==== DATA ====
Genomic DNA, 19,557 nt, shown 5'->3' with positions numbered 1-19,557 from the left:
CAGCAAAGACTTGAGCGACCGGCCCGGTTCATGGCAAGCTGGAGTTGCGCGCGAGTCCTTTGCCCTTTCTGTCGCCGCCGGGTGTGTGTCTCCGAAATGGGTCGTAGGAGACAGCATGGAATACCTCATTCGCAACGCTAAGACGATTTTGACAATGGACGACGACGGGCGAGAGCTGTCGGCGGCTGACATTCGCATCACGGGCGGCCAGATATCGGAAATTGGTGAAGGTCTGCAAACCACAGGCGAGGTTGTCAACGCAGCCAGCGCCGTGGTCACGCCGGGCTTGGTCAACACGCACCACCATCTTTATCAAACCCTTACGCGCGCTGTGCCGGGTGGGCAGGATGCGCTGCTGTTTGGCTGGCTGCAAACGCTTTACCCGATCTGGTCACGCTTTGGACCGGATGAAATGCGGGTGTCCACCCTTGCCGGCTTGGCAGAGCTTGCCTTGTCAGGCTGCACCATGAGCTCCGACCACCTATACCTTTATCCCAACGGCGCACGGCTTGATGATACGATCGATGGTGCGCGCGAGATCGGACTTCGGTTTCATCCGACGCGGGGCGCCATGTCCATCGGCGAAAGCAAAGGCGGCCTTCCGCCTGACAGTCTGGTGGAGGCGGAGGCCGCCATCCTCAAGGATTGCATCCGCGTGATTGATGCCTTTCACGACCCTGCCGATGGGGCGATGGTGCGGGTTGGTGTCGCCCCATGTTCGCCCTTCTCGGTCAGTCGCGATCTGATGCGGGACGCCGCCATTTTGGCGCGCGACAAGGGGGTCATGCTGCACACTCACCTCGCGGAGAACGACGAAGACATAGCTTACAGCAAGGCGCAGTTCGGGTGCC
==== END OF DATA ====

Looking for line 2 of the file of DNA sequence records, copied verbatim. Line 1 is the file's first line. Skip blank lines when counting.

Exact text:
CAGCAAAGACTTGAGCGACCGGCCCGGTTCATGGCAAGCTGGAGTTGCGCGCGAGTCCTTTGCCCTTTCTGTCGCCGCCGGGTGTGTGTCTCCGAAATGGGTCGTAGGAGACAGCATGGAATACCTCATTCGCAACGCTAAGACGATTTTGACAATGGACGACGACGGGCGAGAGCTGTCGGCGGCTGACATTCGCATCACGGGCGGCCAGATATCGGAAATTGGTGAAGGTCTGCAAACCACAGGCGAGGTTGTCAACGCAGCCAGCGCCGTGGTCACGCCGGGCTTGGTCAACACGCACCACCATCTTTATCAAACCCTTACGCGCGCTGTGCCGGGTGGGCAGGATGCGCTGCTGTTTGGCTGGCTGCAAACGCTTTACCCGATCTGGTCACGCTTTGGACCGGATGAAATGCGGGTGTCCACCCTTGCCGGCTTGGCAGAGCTTGCCTTGTCAGGCTGCACCATGAGCTCCGACCACCTATACCTTTATCCCAACGGCGCACGGCTTGATGATACGATCGATGGTGCGCGCGAGATCGGACTTCGGTTTCATCCGACGCGGGGCGCCATGTCCATCGGCGAAAGCAAAGGCGGCCTTCCGCCTGACAGTCTGGTGGAGGCGGAGGCCGCCATCCTCAAGGATTGCATCCGCGTGATTGATGCCTTTCACGACCCTGCCGATGGGGCGATGGTGCGGGTTGGTGTCGCCCCATGTTCGCCCTTCTCGGTCAGTCGCGATCTGATGCGGGACGCCGCCATTTTGGCGCGCGACAAGGGGGTCATGCTGCACACTCACCTCGCGGAGAACGACGAAGACATAGCTTACAGCAAGGCGCAGTTCGGGTGCC